Youth homelessness at all-time high, says report

Annual survey finds 72 percent increase in number of homeless K-12th graders since 2007

Homeless children being led to lunch at a Dallas soup kitchen.
John Moore/Getty Images

Marjorie Tenhagen, who works with homeless youth at the Shaw House in Bangor, Maine, wasn’t surprised when she heard about a new report showing a dramatic increase in the number of homeless children enrolled in school throughout the United States.

“We’ve always had a lot of homeless youth, but this has been the highest number that we’ve had,” she told Al Jazeera.

An annual report from the National Center for Homeless Education, which is funded by the U.S. Department of Education, found that 1.2 million students enrolled in schools across the U.S. were homeless between 2011 and 2012, a 10 percent increase from the 2010-11 school year.

The number is an all-time high for the survey, and a 72 percent increase since 2007, when the global recession began.

The data also contained some troubling facts about individual states.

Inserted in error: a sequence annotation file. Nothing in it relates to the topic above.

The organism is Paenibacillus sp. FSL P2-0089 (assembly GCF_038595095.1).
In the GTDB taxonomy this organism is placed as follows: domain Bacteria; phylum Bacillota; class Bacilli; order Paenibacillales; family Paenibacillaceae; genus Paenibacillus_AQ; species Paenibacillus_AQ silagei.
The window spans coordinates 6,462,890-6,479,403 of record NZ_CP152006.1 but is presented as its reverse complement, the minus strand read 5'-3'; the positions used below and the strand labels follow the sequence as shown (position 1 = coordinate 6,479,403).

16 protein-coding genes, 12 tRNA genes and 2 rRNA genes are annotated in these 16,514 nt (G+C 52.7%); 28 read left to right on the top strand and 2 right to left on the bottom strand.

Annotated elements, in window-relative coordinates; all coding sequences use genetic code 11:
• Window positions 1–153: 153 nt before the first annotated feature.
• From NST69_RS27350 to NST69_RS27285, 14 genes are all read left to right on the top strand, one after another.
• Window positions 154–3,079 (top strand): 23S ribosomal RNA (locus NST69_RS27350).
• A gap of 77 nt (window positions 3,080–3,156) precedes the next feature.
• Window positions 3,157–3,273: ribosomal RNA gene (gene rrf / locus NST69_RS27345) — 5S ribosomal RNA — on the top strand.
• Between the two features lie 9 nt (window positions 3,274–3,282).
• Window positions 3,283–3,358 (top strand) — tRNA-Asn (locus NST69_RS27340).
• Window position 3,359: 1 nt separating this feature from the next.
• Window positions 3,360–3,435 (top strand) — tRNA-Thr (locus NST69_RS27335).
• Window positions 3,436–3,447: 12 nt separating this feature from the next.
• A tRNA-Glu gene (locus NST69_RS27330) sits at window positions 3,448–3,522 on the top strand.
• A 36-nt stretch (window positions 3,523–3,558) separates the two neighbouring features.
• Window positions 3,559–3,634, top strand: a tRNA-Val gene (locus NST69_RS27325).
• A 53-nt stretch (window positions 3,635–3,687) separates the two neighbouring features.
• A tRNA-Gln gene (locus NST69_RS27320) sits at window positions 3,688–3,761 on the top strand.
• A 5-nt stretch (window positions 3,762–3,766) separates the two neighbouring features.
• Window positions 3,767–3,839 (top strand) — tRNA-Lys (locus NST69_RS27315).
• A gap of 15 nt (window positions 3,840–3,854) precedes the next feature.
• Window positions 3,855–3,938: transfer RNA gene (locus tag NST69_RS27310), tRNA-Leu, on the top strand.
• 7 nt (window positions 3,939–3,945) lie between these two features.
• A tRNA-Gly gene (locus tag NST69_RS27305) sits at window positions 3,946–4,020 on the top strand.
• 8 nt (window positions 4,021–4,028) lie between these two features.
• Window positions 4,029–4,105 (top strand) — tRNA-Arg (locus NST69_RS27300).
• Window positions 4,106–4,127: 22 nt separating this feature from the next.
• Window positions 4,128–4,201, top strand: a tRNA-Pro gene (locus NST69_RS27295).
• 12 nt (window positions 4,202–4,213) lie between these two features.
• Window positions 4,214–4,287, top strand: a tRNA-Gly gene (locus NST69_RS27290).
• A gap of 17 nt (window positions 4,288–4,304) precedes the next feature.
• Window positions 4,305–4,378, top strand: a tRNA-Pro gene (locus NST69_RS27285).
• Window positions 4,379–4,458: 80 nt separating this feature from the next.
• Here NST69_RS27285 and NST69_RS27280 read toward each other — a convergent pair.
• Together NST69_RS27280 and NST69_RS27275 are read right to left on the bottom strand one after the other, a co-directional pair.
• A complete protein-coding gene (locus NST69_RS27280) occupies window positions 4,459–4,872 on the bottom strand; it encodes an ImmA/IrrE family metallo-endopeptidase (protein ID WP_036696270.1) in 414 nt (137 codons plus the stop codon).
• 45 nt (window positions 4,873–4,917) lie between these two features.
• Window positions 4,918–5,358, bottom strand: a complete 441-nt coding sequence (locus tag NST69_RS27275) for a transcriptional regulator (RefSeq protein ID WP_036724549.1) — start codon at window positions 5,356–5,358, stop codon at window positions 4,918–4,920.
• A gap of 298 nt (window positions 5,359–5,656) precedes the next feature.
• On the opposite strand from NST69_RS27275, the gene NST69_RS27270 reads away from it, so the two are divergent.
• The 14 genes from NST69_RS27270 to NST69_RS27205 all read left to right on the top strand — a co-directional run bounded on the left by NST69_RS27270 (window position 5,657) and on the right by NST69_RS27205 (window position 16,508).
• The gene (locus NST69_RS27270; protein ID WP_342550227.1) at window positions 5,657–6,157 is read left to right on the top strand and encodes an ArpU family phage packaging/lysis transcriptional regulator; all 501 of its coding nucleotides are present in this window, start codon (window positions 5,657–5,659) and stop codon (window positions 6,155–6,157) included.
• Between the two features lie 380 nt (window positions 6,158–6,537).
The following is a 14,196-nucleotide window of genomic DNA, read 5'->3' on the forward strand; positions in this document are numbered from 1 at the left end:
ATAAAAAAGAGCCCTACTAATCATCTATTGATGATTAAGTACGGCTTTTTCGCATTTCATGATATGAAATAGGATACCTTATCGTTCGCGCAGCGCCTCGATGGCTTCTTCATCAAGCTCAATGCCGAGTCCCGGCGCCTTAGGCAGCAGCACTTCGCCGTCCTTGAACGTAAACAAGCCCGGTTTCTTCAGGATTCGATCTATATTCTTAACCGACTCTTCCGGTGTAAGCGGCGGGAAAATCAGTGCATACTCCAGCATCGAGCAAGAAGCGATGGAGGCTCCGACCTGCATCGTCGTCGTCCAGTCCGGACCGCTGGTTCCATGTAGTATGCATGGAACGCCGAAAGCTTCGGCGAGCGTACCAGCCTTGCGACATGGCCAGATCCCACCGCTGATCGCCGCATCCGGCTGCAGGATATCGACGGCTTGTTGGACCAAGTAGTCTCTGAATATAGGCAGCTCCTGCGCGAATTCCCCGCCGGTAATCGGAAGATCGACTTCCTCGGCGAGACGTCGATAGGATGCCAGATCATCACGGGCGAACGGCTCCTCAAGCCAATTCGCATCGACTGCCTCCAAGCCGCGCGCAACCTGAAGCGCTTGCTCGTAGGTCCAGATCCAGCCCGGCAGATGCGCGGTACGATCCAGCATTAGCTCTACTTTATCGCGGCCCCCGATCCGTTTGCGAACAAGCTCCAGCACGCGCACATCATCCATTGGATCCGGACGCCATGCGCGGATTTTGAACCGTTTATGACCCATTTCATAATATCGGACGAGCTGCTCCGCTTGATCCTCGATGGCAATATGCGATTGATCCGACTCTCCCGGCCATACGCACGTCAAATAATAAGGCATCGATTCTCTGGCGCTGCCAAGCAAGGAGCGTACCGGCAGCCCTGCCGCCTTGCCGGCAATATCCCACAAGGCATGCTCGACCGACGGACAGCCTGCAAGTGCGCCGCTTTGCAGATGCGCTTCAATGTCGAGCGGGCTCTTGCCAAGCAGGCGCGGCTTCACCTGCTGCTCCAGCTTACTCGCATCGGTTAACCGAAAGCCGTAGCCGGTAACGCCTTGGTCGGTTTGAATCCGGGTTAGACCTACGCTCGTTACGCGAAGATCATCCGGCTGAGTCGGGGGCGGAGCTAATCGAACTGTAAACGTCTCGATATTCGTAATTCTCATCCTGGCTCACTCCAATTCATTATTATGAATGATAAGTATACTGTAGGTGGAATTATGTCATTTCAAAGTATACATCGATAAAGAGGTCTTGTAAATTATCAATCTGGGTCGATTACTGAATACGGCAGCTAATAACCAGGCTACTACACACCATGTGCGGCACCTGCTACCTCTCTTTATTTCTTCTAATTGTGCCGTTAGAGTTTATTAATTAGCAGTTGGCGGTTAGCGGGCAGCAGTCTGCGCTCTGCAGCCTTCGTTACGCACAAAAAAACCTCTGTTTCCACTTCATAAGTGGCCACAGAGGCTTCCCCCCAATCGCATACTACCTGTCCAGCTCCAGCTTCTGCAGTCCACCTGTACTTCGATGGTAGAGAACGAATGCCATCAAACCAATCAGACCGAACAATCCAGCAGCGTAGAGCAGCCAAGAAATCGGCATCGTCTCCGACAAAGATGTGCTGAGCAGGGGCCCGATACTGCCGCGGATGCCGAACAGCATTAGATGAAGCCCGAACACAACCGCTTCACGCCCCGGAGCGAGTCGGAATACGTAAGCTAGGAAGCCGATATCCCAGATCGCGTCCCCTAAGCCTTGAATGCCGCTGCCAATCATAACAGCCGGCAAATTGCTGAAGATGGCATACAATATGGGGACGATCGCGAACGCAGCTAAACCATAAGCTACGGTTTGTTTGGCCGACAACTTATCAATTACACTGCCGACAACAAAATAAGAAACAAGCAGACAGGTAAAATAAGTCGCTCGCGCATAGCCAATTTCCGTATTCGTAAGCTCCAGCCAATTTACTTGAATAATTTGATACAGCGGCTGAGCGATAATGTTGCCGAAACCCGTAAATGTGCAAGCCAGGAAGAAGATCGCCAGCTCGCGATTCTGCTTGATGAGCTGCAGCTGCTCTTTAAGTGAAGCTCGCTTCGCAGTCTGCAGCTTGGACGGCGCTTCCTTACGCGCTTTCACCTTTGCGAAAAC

In Maine and North Carolina, the number of homeless kids in K through 12th grade increased by more than 50 percent. Ten states saw increases of 20 percent or more. And only eight states saw decreases.

While the report didn’t identify a specific reason for the marked increases, experts and those who work with the homeless say the recession and its aftermath have left many families struggling to provide housing for their children.

“Kids come here because their whole family is homeless,” said Tenhagen. “It’s been hard to get a job, (so families) don’t have enough money to get an apartment.”

The study is mandated by the McKinney-Vento Act, which requires states to support homeless students with services like shelters and books.  

This year’s report was released just after two other studies that paint a bleak picture for America’s children. One, from the Southern Education Foundation, found that nearly 50 percent of schoolchildren across the country were low-income enough to receive free or reduced-price meals at school.  

The other report, from the U.S. Census Bureau, revealed that nearly 25 percent of children, about 16.1 million, lived below the poverty line in 2012.

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